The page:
This week’s Torah reading is called Vayigash. The Bible passage is: Genesis 44:18-47:27. Here is a brief commentary from Baruch:
In this week’s Torah portion there is a lesson about the necessity of falling under conviction. If a person does not know the reality of his sins, he will not appreciate the grace and forgiveness that is either offered to him or which he received. When Joseph revealed himself to his brothers after a 17 year separation, the Bible emphasizes the importance of the manner in which Joseph did this. He did not right away say, “Hey guys I am your brother and I forgive you for selling me into slavery.” Rather Scripture reveals a very detailed and cognitive method which Joseph utilized to teach his brothers the proper perspective which they needed to comprehend, so that there could be true reconciliation.
When Joseph saw how his brothers had changed, especially Judah, who was now very concerned about their father Jacob and how he would handle the loss of Binyamin, whereas he and the rest of the brothers were indifferent to the pain they caused their father in regard to Joseph, he was moved to reveal himself to them and seek reconciliation. It is most significant that after Joseph said to them, “I am Joseph…” that he immediately asked, “… Is my father still alive…?” Why would he ask this question when if one reads the conversation between Joseph and Judah which led to Joseph being moved to reveal himself, it was quite obvious that Jacob was still alive? The answer is found in the next part of the verse. The text reads, “…his brothers were not able to answer him because they were afraid.” (See Genesis 45:3).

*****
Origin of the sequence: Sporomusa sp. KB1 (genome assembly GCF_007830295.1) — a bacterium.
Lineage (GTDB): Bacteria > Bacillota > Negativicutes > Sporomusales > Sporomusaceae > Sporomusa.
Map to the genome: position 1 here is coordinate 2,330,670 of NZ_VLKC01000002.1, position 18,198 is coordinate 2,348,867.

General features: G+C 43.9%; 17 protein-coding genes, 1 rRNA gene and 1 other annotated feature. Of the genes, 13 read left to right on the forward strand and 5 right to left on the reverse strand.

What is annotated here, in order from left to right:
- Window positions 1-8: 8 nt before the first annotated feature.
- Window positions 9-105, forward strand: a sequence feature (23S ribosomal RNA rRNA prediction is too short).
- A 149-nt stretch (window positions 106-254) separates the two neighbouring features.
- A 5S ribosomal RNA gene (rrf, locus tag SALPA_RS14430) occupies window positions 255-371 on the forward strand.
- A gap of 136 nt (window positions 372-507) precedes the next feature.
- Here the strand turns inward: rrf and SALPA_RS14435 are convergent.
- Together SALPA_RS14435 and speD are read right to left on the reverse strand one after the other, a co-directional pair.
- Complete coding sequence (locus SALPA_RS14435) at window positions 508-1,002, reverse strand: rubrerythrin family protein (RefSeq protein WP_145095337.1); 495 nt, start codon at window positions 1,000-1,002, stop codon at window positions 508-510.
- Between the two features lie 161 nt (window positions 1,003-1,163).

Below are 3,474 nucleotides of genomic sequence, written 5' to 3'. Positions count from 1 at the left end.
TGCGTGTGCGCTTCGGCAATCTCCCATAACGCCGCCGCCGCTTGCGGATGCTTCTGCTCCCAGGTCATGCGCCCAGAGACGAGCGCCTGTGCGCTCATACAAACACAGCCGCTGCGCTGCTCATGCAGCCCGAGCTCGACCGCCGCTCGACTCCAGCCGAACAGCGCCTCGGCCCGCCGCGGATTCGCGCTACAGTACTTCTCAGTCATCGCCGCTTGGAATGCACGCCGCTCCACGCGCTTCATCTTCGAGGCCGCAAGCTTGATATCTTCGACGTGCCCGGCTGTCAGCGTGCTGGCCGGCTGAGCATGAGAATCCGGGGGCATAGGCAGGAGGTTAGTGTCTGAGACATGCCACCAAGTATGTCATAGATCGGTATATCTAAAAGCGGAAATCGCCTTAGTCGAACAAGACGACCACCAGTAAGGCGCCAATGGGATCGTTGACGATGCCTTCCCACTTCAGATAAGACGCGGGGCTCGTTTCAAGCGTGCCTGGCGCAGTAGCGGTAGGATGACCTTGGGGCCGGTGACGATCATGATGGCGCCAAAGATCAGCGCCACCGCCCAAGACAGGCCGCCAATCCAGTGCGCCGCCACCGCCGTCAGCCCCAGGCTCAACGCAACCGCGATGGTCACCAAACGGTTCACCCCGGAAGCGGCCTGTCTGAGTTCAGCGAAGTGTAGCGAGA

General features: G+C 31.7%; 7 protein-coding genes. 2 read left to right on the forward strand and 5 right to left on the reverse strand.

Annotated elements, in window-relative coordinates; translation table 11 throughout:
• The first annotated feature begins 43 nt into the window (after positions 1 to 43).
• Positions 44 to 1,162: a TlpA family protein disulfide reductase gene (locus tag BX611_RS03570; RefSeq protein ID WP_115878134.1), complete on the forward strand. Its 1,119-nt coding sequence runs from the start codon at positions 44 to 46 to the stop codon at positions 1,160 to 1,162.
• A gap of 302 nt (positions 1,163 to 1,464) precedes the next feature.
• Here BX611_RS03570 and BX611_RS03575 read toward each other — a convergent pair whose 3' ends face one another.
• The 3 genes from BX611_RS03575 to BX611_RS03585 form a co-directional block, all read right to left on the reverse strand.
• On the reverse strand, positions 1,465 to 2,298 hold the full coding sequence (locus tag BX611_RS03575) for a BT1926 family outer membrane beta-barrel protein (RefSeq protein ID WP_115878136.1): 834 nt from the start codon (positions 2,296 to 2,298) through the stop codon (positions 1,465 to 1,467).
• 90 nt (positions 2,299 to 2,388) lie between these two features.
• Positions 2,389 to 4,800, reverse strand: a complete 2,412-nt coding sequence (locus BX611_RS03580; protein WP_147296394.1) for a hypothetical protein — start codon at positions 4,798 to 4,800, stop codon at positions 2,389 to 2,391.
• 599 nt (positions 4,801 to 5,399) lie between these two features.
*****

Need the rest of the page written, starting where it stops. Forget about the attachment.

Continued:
The brothers could not respond because they were seized with fear because they were convicted by their sin and that it was going to be exposed to their father. When Joseph saw their fear and contrition, he never told their father how it was that he arrived in Egypt. In other words, Joseph did not want revenge nor did he find satisfaction in even the truth being exposed when this would shame his brothers. Rather he saw how HaShem used it for good. This does not mean that the brothers had not sinned, only that because Joseph loved G-d and was called in a very specific way to be used by G-d, that HaShem did not allow the sin and disobedience of the brothers to thwart what He had called Joseph to be, the leader of the Children of Israel as Joseph’s dreams had promised (See Romans 8:28).
It would be wrong to think that this was the only way that G-d could accomplish this purpose; rather the great Sovereign G-d is not hindered from fulfilling His will even by the disobedience of man.